A really nice article about Tanyarat by Lindsey Newhall of Fightland.

 

Preparing for my Fight

Hot Water and Soap Massage - Giatbundit Gym - Pre Fight Isaan

You can read about and watch my festival fight here.

Getting to Giatbundit Gym in Phutthaisong


View Sylvie von Duuglas-Ittu – Muay Thai Map in a larger map

Tried to capture some of the emerald green on the way home on video

In a few days my video interview with Frances Watthanaya will be up, look for it.

 Thank you to my wonderful supporters on GoFundMe who made this trip possible:

Minu Oh, Lisa Hearting, Wing Wong, Thomas Palmer, Andy Evangeli, Nell Geiser, Dustin Grant, Robyn Klenk, Pixi Pickthall, Khanomtom Muay Thai Tampa Fl, Karen Rihanna Lim, Adrienn Neset, Michael Regala, Dana Hoey, Rachel Knox, Augie Matias.

Will KBRN UK, Cormac O’Síocháin, P-A Guillon, Andrew Viloria, Michael Ashe, Joe Miller, Meagan Brooks, Kurosch Saremi, Tony Le, Matt McCartney, Jeff Mazziotta, cynthiakoala, Walter Gouws, Michael Satumbaga, Tai Krueger, Christopher Chiu, Charlotte Stone, Matt Doerflinger, Jenny Prowse, Andrew Dearnley, Lisa Hedden, Mindy Cunningham, Matt Lucas, Michelle Garraway, Alice Friedman, Michael Meyer, Trini C, Dana Castillo, James Douglas, Richard Hart, Will Weisser, Radhika K, Holli Moncrieff, rosy Hayward, Khanomtom Muay Thai, Alexander Cunningham, jeanette yap, Belinda Miller, Jillian Bosserdet, Kate Simmons, jay c, Marie Porter, Cory Fundme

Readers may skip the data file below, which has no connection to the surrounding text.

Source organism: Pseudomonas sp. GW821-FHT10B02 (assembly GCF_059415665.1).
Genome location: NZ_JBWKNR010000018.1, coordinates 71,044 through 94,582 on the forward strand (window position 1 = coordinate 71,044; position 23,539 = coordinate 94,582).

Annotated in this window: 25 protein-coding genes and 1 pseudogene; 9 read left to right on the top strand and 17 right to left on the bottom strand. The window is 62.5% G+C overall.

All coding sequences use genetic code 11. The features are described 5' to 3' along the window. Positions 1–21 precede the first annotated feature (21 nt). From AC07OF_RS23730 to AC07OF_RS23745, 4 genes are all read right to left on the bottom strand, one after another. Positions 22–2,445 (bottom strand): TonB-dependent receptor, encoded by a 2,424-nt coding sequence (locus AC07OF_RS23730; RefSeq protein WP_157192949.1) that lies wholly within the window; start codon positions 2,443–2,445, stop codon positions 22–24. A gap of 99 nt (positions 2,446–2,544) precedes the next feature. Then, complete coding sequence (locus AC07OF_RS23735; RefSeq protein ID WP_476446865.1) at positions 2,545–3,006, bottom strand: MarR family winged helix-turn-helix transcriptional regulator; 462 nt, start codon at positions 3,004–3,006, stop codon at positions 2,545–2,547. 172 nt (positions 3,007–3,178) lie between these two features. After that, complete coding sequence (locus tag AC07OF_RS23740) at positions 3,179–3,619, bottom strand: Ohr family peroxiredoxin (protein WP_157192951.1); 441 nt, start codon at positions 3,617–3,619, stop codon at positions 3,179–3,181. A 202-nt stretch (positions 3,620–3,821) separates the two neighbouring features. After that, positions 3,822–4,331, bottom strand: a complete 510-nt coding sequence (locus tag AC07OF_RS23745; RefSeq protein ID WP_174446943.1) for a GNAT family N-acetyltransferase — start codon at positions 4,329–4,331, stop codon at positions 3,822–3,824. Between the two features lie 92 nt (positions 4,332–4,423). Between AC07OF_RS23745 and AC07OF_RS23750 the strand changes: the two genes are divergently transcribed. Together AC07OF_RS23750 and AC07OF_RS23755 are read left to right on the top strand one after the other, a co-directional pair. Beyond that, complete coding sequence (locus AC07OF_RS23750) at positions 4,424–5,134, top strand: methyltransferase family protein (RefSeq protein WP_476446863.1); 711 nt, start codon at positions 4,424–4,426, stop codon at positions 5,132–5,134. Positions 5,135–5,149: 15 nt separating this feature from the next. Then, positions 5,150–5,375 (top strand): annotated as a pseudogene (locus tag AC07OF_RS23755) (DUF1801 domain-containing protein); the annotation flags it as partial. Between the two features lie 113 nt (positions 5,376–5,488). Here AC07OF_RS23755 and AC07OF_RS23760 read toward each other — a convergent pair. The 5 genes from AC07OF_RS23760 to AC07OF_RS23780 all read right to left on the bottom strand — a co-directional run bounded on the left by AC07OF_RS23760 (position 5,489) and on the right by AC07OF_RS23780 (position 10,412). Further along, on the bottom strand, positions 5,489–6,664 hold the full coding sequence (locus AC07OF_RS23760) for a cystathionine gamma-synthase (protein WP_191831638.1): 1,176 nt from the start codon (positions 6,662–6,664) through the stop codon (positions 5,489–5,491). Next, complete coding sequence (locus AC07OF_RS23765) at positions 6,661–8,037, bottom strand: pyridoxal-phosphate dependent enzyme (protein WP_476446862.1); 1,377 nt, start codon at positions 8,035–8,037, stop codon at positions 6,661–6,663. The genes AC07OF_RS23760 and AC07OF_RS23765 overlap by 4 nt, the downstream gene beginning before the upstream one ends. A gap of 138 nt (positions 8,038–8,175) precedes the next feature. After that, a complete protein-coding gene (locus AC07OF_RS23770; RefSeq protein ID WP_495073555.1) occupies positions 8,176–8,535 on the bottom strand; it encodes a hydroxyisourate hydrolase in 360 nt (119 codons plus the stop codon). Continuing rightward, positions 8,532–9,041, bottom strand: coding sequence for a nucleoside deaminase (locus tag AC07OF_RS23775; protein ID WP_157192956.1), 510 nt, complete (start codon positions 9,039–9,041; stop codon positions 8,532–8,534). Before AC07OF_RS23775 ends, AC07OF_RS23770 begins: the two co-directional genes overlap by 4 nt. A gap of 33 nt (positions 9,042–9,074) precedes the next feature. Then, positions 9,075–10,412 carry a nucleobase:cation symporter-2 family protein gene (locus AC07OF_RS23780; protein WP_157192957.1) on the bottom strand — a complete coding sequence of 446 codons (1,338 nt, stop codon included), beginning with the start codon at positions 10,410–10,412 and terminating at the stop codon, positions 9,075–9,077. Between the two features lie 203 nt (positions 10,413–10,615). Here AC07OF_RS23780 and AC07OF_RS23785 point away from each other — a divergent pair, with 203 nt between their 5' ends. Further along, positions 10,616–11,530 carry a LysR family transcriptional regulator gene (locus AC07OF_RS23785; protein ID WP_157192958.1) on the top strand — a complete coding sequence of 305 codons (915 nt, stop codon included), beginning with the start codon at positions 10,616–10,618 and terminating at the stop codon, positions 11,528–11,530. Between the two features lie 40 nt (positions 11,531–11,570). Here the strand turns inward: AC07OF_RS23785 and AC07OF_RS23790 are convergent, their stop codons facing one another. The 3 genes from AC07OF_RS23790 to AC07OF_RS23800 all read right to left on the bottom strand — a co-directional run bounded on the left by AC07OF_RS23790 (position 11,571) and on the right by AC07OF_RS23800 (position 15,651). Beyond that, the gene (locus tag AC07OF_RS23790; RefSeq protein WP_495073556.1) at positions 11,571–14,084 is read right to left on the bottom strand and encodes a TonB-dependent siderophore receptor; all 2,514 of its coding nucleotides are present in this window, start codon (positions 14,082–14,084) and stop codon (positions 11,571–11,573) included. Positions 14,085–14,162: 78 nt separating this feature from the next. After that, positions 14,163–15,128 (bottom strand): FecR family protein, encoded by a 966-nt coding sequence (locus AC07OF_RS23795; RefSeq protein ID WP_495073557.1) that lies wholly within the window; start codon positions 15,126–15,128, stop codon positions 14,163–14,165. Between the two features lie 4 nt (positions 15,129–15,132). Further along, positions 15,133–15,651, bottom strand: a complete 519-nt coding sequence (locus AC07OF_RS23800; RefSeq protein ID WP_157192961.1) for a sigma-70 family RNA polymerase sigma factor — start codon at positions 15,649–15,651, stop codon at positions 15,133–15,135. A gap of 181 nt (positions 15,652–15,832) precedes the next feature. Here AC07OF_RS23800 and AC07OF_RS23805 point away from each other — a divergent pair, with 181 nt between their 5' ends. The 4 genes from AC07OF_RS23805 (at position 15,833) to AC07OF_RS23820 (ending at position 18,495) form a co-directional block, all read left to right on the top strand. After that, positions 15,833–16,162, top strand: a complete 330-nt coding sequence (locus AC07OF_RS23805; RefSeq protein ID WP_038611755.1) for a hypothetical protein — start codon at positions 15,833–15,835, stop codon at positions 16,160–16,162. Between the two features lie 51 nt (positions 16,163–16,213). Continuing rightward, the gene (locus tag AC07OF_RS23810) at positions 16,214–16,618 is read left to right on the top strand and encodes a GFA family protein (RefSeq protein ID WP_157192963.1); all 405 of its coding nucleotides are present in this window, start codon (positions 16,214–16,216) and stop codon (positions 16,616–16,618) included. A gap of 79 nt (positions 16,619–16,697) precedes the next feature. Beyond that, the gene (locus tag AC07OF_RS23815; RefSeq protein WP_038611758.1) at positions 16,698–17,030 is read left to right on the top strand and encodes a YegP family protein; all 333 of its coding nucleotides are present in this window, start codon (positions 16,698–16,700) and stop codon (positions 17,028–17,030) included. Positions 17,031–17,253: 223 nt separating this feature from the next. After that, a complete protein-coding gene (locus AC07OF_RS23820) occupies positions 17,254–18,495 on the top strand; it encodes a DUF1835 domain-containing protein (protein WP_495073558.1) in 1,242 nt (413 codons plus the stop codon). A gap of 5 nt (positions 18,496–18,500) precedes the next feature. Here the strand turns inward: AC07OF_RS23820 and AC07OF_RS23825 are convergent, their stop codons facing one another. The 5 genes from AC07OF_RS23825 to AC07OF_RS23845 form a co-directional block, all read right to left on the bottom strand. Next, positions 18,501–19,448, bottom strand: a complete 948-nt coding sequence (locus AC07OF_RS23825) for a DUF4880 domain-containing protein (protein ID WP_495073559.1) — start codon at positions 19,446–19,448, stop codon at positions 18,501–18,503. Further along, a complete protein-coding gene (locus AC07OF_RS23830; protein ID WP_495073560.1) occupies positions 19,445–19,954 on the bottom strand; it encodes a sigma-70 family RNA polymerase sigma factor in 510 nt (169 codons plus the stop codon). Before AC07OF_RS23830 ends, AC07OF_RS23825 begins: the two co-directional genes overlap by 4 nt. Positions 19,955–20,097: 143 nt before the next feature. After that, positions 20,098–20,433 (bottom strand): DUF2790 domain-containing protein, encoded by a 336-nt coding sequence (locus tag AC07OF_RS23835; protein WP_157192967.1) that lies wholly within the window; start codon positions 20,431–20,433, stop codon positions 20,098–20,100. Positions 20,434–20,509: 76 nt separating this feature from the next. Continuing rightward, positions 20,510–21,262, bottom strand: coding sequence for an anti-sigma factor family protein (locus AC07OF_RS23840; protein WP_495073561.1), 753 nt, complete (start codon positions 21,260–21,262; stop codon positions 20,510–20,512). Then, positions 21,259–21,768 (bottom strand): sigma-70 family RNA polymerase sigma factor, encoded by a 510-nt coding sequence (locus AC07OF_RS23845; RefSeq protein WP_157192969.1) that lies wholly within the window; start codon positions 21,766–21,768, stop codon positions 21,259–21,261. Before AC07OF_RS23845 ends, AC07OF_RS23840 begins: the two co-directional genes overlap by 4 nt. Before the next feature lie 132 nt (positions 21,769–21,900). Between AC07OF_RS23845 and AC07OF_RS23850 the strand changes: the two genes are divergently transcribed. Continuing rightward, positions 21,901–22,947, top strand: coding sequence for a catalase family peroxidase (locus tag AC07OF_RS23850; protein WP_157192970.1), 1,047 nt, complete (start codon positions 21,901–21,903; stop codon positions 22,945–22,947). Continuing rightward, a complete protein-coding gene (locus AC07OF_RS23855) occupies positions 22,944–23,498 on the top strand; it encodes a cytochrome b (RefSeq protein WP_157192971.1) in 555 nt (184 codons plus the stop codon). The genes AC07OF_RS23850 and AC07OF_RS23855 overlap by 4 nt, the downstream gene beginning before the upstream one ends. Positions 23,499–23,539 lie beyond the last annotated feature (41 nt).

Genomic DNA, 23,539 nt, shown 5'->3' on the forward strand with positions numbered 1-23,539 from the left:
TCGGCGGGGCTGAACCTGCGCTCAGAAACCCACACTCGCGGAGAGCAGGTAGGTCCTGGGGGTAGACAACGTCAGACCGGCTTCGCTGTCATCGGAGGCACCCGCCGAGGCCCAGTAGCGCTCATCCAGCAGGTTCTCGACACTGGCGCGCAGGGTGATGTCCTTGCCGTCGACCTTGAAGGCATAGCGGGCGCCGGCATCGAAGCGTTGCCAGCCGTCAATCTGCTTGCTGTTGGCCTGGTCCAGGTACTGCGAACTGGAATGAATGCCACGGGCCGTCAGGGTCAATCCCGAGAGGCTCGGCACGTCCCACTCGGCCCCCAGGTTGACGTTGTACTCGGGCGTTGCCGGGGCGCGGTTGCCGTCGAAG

and 25 additional sponsors who wished to remain anonymous.

 

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A 100 lb. (46 kg) female Muay Thai fighter. Originally I trained under Kumron Vaitayanon (Master K) and Kaensak sor. Ploenjit in New Jersey. I then moved to Thailand to train and fight full time in April of 2012, devoting myself to fighting 100 Thai fights, as well as blogging full time. Having surpassed 100, and then 200, becoming the westerner with the most fights in Thailand, in history, my new goal is to fight an impossible 471 times, the historical record for the greatest number of documented professional fights (see western boxer Len Wickwar, circa 1940), and along the way to continue documenting the Muay Thai of Thailand in the Muay Thai Library project: see patreon.com/sylviemuay